WHO switches H1N1 in Southern Hemisphere flu vaccine

Australia from space
Australia from space

Johan Swanepoel / iStock

World Health Organization (WHO) vaccine advisors today recommended changing only the 2009 H1N1 component for the Southern Hemisphere's 2017 flu vaccine, the first change in the H1N1 component since the former pandemic virus became a globally circulating seasonal flu strain.

The newly recommended H1N1 vaccine strain, called A/Michigan/45/2015 replaces the longstanding A/California/7/2009 and is recommended to improve protection against two subclades that have emerged over the past season. However, the seasonal flu vaccines for the Northern Hemisphere, based in the WHO group's recommendation last February, still contain the A/California/7/2009 vaccine strain.

During the Northern Hemisphere's previous flu season, some flu experts in Europe, which experienced a late flu season, raised questions about whether newly emerging H1N1 subgroups were dampening the effect of the vaccine.

The WHO group said in its report today that an analysis of 2009 H1N1 samples collected from February to August showed that the vast majority fell into clade 6B, with most belonging to subclade 6B.1 and a small proportion, mostly from China, belonging to subclade 6B.2.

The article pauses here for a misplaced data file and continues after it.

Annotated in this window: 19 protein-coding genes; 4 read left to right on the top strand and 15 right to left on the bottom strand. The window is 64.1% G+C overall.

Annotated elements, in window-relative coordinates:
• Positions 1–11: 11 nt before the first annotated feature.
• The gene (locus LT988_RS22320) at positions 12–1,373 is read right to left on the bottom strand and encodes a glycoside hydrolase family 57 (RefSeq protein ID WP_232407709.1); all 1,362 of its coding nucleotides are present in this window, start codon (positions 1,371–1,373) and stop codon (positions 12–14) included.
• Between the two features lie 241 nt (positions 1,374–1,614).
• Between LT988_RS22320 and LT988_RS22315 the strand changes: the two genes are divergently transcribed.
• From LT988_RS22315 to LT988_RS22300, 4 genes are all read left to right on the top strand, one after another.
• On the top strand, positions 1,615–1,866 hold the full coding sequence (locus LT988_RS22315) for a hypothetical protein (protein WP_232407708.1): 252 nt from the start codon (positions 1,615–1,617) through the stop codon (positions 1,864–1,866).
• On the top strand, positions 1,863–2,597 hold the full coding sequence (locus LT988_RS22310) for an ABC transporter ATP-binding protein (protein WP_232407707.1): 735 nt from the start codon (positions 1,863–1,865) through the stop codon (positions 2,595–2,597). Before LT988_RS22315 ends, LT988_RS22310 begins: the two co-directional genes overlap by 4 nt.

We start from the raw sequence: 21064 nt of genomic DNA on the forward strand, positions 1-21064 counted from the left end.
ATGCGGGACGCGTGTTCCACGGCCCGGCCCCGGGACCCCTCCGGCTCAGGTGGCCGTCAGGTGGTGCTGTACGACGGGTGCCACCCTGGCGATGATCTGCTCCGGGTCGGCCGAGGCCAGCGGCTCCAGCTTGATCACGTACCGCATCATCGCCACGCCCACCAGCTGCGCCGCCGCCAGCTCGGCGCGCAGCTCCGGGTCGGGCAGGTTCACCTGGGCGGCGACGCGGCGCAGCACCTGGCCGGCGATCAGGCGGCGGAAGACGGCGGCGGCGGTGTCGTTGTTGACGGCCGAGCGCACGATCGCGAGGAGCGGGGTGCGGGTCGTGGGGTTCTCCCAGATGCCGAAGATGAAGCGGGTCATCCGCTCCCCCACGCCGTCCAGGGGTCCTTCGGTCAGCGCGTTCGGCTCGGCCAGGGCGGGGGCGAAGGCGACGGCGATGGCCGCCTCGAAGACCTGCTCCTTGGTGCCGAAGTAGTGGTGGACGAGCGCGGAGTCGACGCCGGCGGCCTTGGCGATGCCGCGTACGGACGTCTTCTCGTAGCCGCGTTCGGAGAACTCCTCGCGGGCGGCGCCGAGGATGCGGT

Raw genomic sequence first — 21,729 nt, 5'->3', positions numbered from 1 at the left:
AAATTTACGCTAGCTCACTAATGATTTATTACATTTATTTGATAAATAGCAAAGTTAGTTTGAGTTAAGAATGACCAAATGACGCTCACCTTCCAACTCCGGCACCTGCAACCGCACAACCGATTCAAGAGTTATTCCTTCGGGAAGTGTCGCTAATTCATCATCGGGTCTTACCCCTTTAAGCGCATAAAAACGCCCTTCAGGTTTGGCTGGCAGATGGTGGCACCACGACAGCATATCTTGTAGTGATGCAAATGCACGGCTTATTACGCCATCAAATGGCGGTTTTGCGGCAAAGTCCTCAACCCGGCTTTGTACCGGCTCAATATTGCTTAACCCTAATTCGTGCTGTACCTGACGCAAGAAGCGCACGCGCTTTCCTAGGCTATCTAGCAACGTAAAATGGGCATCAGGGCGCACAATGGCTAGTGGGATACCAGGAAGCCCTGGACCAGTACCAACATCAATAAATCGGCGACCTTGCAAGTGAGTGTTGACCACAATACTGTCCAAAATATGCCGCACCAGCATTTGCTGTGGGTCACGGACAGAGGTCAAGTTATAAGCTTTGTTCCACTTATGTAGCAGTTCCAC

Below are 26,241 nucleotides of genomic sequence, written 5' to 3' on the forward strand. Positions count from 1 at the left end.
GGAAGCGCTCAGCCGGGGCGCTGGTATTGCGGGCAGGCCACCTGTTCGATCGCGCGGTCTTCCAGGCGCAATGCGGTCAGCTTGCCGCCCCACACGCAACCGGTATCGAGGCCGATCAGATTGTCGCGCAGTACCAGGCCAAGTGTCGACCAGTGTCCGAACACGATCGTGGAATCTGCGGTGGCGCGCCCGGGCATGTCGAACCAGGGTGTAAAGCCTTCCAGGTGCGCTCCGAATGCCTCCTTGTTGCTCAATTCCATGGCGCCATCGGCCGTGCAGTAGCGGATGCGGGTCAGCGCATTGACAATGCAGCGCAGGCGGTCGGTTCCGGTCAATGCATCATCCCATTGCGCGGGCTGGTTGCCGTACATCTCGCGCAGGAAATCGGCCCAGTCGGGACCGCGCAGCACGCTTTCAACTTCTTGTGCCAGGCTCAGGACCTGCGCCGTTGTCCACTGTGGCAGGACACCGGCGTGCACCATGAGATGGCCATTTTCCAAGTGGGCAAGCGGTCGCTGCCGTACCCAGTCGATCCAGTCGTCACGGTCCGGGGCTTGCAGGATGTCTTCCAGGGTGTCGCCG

Routine testing based on ferret sera suggested that recently circulating 2009 H1N1 viruses were antigenically indistinguishable from the longstanding vaccine virus strain. Tests using human sera from vaccinated people of different age-groups, however, found a potential gap in protection among adult samples, with potentially an even more significant protection drop for children's samples.

The WHO recommends the following for the Southern Hemisphere's trivalent vaccines:

  • For H1N1, an A/Michigan/45/2015-like virus
  • For H3N2, an A/Hong Hong/4801/2014-like virus
  • For B, Brisbane/60/2008-like virus (belonging to the Victoria lineage)

For quadrivalent vaccines containing two influenza B strains, the WHO experts recommended adding Phuket/3073/2013-like virus, a Yamagata lineage virus that was the second B component of quadrivalent vaccines for both the Southern Hemisphere's current season and the Northern Hemisphere's 2015-16 season.

See also:

Sep 29 WHO recommendations for 2017 Southern Hemisphere flu vaccine strains

Sep 24, 2015, CIDRAP News story "WHO panel changes 2 strains in Southern Hemisphere flu vaccine"

Feb 11 CIDRAP News scan "Early European flu vaccine estimate finds lower protection against H1N1"

Feb 25 CIDRAP News scan "WHO advisors switch out 2 vaccine strains for 2016-17 flu season"

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